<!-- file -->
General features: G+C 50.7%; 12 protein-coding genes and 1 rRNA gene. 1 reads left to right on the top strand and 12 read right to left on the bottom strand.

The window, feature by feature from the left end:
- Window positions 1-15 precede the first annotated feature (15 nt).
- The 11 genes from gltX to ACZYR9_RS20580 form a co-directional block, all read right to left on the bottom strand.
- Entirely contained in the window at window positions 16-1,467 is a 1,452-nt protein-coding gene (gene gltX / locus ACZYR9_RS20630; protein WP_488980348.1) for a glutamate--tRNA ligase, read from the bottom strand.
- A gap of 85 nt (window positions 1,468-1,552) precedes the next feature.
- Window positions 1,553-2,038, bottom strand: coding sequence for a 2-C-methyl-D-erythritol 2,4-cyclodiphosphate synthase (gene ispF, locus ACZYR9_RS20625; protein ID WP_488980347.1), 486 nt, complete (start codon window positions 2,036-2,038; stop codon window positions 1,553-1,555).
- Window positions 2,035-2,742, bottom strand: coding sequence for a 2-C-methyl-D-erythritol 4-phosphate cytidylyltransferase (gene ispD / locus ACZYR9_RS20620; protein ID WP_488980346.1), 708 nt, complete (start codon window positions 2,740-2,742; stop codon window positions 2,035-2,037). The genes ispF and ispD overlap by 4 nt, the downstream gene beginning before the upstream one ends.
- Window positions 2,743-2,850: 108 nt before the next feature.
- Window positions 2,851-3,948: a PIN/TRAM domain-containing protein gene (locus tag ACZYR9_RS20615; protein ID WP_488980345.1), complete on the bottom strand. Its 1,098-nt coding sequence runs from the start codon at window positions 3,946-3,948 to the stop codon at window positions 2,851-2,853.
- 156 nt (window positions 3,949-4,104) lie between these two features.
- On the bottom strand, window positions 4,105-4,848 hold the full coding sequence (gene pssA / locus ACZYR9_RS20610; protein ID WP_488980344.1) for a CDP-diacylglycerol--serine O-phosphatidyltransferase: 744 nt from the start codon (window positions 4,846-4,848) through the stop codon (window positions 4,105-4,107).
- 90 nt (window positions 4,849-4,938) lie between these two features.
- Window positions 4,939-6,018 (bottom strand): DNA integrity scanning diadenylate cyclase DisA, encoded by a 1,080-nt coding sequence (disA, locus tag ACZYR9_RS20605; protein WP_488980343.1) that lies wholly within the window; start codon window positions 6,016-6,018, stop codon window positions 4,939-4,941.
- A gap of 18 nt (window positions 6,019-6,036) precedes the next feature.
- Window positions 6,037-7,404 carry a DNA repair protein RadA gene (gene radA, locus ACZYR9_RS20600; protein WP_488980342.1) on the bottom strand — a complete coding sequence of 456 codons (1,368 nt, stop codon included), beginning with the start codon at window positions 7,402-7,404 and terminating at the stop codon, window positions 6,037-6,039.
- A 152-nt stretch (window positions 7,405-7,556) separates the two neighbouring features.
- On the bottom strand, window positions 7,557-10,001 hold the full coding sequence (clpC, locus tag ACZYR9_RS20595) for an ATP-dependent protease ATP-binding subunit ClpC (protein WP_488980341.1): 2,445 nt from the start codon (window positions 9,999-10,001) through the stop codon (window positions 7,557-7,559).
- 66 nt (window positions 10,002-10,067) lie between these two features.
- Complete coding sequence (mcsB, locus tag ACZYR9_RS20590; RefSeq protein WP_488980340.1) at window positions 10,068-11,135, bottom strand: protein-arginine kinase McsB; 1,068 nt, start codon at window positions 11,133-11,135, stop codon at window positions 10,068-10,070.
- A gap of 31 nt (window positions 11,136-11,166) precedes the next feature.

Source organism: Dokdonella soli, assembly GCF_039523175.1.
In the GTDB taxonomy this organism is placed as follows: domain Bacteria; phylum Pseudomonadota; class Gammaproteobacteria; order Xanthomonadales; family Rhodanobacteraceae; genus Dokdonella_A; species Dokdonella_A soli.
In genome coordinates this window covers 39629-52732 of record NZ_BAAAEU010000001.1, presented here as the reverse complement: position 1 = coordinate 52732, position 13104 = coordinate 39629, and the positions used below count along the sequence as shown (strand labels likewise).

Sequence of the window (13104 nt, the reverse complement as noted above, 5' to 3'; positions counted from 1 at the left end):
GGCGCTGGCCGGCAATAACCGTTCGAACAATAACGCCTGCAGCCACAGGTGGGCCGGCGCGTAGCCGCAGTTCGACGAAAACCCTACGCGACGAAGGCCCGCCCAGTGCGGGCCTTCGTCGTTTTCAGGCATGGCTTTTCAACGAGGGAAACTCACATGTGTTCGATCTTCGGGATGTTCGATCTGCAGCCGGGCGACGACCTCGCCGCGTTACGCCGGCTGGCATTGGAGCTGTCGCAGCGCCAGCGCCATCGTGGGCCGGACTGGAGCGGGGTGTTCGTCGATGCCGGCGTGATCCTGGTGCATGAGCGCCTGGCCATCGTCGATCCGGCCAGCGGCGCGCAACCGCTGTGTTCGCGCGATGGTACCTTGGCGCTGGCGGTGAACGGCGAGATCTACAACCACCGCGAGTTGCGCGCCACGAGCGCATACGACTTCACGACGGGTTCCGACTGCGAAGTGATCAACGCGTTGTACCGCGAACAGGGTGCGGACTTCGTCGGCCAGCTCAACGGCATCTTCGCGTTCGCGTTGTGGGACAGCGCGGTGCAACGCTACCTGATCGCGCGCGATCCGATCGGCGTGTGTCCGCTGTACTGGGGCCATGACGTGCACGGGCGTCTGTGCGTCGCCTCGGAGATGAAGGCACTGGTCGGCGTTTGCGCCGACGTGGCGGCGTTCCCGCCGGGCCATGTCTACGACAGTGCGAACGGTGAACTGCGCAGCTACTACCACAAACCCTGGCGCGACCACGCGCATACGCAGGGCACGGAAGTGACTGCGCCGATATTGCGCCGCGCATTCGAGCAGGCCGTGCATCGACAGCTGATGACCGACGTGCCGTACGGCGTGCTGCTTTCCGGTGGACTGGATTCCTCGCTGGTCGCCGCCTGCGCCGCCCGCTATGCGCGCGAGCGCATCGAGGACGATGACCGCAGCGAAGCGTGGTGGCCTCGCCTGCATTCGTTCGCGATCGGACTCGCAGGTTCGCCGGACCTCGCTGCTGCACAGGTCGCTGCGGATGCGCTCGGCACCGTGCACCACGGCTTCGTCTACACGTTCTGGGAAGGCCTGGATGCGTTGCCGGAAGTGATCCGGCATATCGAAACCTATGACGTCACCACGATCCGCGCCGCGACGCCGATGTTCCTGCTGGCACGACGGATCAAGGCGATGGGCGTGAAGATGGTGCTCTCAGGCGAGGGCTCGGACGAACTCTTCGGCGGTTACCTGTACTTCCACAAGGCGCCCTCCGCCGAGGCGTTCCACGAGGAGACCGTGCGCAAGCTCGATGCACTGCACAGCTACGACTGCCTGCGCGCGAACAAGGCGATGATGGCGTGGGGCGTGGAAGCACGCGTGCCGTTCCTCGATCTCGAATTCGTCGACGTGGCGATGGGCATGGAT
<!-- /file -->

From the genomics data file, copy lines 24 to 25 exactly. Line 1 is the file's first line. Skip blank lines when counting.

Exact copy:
In genome coordinates this window covers 39629-52732 of record NZ_BAAAEU010000001.1, presented here as the reverse complement: position 1 = coordinate 52732, position 13104 = coordinate 39629, and the positions used below count along the sequence as shown (strand labels likewise).

Sequence of the window (13104 nt, the reverse complement as noted above, 5' to 3'; positions counted from 1 at the left end):